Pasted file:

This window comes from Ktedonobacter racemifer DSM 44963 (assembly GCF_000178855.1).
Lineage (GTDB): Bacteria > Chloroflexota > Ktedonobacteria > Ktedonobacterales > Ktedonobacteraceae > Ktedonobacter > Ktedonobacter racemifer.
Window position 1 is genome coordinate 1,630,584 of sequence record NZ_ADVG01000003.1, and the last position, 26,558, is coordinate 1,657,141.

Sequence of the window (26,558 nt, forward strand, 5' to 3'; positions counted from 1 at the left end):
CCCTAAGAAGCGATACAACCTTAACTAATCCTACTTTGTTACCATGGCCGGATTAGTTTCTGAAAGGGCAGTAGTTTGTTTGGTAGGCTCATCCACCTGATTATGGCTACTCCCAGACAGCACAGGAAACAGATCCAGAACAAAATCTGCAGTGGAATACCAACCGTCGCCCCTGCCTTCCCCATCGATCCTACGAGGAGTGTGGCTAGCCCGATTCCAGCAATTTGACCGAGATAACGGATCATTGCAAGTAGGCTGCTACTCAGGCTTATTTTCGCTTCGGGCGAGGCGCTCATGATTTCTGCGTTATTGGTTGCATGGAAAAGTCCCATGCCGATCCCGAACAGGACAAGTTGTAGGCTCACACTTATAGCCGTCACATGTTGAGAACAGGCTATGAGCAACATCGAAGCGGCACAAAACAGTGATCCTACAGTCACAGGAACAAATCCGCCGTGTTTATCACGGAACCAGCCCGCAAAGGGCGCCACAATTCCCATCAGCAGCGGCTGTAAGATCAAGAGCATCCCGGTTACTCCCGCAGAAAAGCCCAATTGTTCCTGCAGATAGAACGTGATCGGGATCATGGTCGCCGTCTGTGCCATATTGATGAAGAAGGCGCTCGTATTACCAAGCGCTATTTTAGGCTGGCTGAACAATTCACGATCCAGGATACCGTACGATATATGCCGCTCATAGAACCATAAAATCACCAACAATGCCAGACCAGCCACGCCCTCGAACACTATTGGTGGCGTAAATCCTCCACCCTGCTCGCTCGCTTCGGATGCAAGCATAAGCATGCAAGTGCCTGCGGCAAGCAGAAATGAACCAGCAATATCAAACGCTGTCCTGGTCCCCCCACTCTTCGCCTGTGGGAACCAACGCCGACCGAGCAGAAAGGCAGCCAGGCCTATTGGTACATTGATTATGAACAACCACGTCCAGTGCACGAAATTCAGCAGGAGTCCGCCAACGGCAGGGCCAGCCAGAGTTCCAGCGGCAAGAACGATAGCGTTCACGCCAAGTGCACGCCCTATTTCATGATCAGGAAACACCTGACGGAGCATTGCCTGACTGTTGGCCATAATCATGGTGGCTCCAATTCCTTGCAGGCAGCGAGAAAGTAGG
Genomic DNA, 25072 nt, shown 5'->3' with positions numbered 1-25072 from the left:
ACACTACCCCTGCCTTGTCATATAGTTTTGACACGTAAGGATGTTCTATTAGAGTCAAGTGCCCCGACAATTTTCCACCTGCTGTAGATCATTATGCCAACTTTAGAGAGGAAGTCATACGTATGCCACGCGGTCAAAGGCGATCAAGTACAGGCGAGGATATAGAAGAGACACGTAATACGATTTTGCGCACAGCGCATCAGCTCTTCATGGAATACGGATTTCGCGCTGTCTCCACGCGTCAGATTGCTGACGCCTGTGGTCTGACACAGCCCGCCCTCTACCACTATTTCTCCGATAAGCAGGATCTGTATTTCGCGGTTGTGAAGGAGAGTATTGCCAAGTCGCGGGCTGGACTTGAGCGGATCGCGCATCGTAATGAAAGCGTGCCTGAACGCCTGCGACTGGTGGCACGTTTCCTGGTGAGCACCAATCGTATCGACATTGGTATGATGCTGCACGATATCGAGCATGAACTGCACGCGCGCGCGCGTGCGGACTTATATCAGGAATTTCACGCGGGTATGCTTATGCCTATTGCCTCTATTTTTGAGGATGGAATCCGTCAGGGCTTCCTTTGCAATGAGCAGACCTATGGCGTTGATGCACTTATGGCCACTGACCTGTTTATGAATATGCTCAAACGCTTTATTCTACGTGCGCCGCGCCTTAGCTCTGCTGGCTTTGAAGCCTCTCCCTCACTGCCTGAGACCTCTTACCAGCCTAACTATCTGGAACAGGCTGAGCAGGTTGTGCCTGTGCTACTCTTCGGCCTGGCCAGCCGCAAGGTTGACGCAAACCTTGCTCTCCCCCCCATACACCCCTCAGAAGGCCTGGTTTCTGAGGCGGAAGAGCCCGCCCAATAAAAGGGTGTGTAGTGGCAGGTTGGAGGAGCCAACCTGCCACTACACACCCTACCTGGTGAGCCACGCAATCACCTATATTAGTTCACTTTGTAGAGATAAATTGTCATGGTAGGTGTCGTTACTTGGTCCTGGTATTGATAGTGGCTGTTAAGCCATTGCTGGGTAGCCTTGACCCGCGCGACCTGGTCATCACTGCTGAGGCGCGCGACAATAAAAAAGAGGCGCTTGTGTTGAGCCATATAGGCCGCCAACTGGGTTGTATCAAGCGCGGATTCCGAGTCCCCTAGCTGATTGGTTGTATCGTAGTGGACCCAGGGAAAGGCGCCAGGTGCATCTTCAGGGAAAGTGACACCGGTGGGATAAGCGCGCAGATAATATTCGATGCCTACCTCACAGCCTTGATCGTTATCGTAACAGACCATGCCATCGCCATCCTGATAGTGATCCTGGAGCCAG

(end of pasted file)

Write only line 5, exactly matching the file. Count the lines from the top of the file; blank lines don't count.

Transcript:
CCCTAAGAAGCGATACAACCTTAACTAATCCTACTTTGTTACCATGGCCGGATTAGTTTCTGAAAGGGCAGTAGTTTGTTTGGTAGGCTCATCCACCTGATTATGGCTACTCCCAGACAGCACAGGAAACAGATCCAGAACAAAATCTGCAGTGGAATACCAACCGTCGCCCCTGCCTTCCCCATCGATCCTACGAGGAGTGTGGCTAGCCCGATTCCAGCAATTTGACCGAGATAACGGATCATTGCAAGTAGGCTGCTACTCAGGCTTATTTTCGCTTCGGGCGAGGCGCTCATGATTTCTGCGTTATTGGTTGCATGGAAAAGTCCCATGCCGATCCCGAACAGGACAAGTTGTAGGCTCACACTTATAGCCGTCACATGTTGAGAACAGGCTATGAGCAACATCGAAGCGGCACAAAACAGTGATCCTACAGTCACAGGAACAAATCCGCCGTGTTTATCACGGAACCAGCCCGCAAAGGGCGCCACAATTCCCATCAGCAGCGGCTGTAAGATCAAGAGCATCCCGGTTACTCCCGCAGAAAAGCCCAATTGTTCCTGCAGATAGAACGTGATCGGGATCATGGTCGCCGTCTGTGCCATATTGATGAAGAAGGCGCTCGTATTACCAAGCGCTATTTTAGGCTGGCTGAACAATTCACGATCCAGGATACCGTACGATATATGCCGCTCATAGAACCATAAAATCACCAACAATGCCAGACCAGCCACGCCCTCGAACACTATTGGTGGCGTAAATCCTCCACCCTGCTCGCTCGCTTCGGATGCAAGCATAAGCATGCAAGTGCCTGCGGCAAGCAGAAATGAACCAGCAATATCAAACGCTGTCCTGGTCCCCCCACTCTTCGCCTGTGGGAACCAACGCCGACCGAGCAGAAAGGCAGCCAGGCCTATTGGTACATTGATTATGAACAACCACGTCCAGTGCACGAAATTCAGCAGGAGTCCGCCAACGGCAGGGCCAGCCAGAGTTCCAGCGGCAAGAACGATAGCGTTCACGCCAAGTGCACGCCCTATTTCATGATCAGGAAACACCTGACGGAGCATTGCCTGACTGTTGGCCATAATCATGGTGGCTCCAATTCCTTGCAGGCAGCGAGAAAGTAGG